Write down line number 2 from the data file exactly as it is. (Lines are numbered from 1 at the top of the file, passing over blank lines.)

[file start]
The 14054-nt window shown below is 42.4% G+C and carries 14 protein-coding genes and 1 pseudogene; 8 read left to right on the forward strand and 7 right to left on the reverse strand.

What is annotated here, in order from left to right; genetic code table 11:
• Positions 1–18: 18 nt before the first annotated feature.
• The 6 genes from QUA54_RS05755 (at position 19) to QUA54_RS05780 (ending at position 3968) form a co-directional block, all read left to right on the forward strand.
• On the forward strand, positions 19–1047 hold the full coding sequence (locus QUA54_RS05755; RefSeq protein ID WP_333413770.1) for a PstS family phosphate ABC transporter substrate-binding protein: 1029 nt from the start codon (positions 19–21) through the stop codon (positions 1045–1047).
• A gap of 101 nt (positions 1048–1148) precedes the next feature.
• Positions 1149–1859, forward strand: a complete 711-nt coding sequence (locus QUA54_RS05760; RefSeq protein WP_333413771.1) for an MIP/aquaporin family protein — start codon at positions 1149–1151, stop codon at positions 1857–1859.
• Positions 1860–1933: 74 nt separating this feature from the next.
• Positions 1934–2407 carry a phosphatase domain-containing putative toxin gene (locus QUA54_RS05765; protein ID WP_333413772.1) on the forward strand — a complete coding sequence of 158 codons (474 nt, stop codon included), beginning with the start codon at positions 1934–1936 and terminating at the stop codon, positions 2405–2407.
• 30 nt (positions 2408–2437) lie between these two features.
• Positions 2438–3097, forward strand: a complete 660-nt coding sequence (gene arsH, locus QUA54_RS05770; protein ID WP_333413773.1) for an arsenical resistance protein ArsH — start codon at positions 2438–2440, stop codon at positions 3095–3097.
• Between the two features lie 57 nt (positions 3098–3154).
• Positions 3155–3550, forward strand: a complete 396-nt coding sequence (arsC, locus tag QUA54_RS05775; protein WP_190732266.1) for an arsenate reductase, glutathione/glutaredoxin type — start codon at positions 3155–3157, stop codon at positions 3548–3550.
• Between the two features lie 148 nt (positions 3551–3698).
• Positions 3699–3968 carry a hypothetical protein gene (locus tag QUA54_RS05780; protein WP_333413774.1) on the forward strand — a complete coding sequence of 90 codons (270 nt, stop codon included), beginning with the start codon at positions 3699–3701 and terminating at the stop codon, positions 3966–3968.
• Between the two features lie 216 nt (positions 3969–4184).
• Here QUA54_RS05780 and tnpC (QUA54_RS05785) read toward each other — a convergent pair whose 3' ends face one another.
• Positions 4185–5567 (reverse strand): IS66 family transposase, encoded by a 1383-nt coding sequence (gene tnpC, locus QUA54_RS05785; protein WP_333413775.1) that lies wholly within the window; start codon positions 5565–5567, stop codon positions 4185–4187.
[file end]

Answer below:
What is annotated here, in order from left to right; genetic code table 11: